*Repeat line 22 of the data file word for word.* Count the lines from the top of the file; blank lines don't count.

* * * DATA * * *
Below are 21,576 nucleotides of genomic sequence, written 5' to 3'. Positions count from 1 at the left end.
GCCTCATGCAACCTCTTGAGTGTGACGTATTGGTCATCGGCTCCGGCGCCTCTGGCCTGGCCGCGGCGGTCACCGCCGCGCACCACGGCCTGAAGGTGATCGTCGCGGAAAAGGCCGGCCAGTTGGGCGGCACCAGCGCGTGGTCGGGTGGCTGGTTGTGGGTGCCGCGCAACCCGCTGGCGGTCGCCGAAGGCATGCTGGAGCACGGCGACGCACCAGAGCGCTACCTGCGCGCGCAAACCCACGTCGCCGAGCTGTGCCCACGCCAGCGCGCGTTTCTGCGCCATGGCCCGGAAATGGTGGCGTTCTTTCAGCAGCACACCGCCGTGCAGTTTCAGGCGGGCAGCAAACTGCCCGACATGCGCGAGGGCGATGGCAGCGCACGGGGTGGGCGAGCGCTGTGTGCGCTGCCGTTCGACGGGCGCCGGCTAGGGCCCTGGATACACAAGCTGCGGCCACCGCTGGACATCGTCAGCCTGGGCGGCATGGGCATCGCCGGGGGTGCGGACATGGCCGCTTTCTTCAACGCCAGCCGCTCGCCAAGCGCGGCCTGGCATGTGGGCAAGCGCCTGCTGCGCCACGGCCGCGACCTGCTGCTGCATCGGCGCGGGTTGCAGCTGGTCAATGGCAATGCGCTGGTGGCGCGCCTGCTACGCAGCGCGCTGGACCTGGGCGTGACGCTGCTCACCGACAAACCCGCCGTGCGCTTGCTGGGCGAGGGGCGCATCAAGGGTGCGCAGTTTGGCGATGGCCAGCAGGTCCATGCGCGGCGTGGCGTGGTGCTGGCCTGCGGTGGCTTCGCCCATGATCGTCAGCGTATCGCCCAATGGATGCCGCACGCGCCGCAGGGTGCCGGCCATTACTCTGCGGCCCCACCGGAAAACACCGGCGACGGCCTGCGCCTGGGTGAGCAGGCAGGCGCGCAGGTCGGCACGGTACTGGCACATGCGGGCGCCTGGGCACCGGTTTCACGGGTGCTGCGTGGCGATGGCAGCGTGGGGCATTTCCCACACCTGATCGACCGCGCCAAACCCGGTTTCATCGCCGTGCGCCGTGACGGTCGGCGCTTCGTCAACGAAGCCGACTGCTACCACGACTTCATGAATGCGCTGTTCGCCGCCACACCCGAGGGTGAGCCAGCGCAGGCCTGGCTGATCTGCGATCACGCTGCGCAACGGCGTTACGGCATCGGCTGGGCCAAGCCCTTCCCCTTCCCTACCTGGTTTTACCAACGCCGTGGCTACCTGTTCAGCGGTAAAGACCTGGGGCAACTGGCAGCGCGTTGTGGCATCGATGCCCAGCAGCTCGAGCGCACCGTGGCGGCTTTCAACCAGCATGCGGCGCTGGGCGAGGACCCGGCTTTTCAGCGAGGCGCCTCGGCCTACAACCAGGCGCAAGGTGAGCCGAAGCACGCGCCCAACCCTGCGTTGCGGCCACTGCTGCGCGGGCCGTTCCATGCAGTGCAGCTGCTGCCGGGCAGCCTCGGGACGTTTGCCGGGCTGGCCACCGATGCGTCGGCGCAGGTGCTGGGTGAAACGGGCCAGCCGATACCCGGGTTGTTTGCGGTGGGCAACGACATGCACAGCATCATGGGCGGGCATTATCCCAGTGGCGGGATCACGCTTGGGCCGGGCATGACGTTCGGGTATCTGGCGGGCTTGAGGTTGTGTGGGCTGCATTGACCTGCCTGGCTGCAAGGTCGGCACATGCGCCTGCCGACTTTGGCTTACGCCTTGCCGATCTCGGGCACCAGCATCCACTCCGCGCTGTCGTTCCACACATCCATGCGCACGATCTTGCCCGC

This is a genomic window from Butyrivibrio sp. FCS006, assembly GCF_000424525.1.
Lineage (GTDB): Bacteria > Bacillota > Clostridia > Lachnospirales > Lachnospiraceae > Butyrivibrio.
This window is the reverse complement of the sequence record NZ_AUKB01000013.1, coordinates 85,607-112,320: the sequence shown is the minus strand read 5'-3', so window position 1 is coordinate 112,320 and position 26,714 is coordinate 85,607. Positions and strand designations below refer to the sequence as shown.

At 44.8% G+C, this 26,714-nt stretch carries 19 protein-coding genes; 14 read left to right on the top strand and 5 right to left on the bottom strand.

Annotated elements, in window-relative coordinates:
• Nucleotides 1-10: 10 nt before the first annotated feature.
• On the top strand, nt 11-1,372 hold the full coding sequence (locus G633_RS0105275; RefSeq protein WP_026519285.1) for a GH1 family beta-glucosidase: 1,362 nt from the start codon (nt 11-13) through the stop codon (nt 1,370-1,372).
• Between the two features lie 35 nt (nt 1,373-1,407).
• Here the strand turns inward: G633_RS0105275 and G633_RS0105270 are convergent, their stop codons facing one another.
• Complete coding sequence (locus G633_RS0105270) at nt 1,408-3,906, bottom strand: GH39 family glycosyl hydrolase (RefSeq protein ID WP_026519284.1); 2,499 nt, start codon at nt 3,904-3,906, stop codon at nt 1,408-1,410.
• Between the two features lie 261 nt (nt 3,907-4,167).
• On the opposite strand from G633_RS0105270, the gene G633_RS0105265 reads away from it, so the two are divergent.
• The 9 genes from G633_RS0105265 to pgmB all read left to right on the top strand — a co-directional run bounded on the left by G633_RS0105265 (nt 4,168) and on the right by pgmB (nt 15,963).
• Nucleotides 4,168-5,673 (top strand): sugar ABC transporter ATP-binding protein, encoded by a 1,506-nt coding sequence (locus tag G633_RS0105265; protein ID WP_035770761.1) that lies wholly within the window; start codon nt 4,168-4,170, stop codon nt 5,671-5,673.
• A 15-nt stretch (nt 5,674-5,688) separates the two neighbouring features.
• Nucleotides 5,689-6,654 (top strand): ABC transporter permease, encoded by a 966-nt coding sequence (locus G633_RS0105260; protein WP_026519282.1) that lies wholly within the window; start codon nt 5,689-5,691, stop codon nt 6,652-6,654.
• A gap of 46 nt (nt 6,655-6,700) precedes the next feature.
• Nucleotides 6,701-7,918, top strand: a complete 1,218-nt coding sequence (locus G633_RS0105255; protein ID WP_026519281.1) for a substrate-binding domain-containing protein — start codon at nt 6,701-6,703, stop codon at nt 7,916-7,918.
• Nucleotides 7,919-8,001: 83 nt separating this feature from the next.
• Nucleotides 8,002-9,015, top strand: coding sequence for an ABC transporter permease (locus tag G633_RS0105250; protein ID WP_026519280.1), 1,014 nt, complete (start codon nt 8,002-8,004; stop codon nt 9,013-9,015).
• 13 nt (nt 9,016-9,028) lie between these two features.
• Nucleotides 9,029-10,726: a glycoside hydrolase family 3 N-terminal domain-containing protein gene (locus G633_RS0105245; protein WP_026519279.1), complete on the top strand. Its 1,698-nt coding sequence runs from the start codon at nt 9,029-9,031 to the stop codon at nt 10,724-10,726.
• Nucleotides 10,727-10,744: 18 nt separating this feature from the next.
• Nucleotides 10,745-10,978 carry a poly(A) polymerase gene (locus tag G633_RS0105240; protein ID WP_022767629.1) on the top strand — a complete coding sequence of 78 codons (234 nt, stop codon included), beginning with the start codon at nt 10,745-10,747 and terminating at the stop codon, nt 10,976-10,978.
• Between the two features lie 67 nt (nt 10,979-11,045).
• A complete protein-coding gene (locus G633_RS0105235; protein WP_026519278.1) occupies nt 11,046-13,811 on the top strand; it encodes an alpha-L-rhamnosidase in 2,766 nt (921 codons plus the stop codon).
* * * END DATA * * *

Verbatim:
• Nucleotides 8,002-9,015, top strand: coding sequence for an ABC transporter permease (locus tag G633_RS0105250; protein ID WP_026519280.1), 1,014 nt, complete (start codon nt 8,002-8,004; stop codon nt 9,013-9,015).